Jung on Mythology
By C. G. Jung
Edited by Robert A. Segal
Routledge – 1998 – 288 pages
At least three major questions can be asked of myth: what is its subject matter? What is its origin? What is its function? Theories of myth may differ in the answers they give to any of these questions, but more basically they may also differ on which of the questions they ask. C.G. Jung's theory is one of the few that purports to answer fully all three questions.
This volume collects and organizes the key passages on myth by Jung himself and by some of the most prominent Jungian writers after him: Erich Neumann, Marie-Louise von Franz and James Hillman. The book synthesizes the discovery of myth as a way of thinking, where it becomes a therapeutic tool providing an entrance to the unconscious.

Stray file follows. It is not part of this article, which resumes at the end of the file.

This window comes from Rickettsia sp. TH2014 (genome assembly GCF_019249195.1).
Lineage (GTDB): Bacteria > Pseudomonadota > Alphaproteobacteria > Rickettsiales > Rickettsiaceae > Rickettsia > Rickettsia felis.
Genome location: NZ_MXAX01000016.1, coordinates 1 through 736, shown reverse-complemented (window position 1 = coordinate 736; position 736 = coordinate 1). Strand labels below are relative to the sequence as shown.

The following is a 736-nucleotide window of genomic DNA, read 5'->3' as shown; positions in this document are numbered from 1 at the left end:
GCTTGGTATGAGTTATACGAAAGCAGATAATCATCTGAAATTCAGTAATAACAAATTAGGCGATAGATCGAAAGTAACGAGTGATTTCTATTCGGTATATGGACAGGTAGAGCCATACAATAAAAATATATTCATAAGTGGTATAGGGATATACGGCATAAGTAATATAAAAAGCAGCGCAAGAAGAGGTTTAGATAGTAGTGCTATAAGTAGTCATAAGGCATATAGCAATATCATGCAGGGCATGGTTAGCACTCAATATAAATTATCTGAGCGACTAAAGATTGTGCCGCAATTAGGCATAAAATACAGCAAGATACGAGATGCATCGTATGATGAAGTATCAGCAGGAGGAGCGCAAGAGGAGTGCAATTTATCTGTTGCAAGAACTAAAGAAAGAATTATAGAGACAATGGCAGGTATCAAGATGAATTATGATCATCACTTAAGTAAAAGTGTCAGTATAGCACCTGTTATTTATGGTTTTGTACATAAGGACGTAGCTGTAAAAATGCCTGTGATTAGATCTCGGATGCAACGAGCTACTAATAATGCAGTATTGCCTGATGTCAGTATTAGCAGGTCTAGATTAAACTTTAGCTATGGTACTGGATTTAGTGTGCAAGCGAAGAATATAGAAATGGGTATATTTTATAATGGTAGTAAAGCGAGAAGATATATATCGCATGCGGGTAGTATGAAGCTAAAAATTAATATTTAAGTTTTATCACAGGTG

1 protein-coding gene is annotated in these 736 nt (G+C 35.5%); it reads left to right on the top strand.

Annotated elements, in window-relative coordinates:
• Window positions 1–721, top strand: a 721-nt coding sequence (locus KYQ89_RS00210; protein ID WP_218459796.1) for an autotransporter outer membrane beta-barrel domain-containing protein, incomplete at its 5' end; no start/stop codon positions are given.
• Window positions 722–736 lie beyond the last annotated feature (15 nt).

'This volume on Mythology has a solid introductory essay by the editor explaining the fundamental importance of mythology in Jung's work and offering some helpful comparisons with Freud … this is a far more useful contri bution to the study of Jung than any number of explanatory texts for there is nothing so challenging and exciting as to read him in his own words.' - Inside Out
Contents: Part I. Jung on Myth. The Origin of Myth. The Function of Myth. Myths and Dreams/Fantasies. Myth as a Way of Thinking. Kings of Myths. Myths and Primitives. Myths and Moderns. Earlier Psychological Interpretations of Myth. Myth and Religion. Part II. Developments in the Jungian Theory of Myth. Erich Neumann. Marie-Louise von Franz. James Hillman. Index.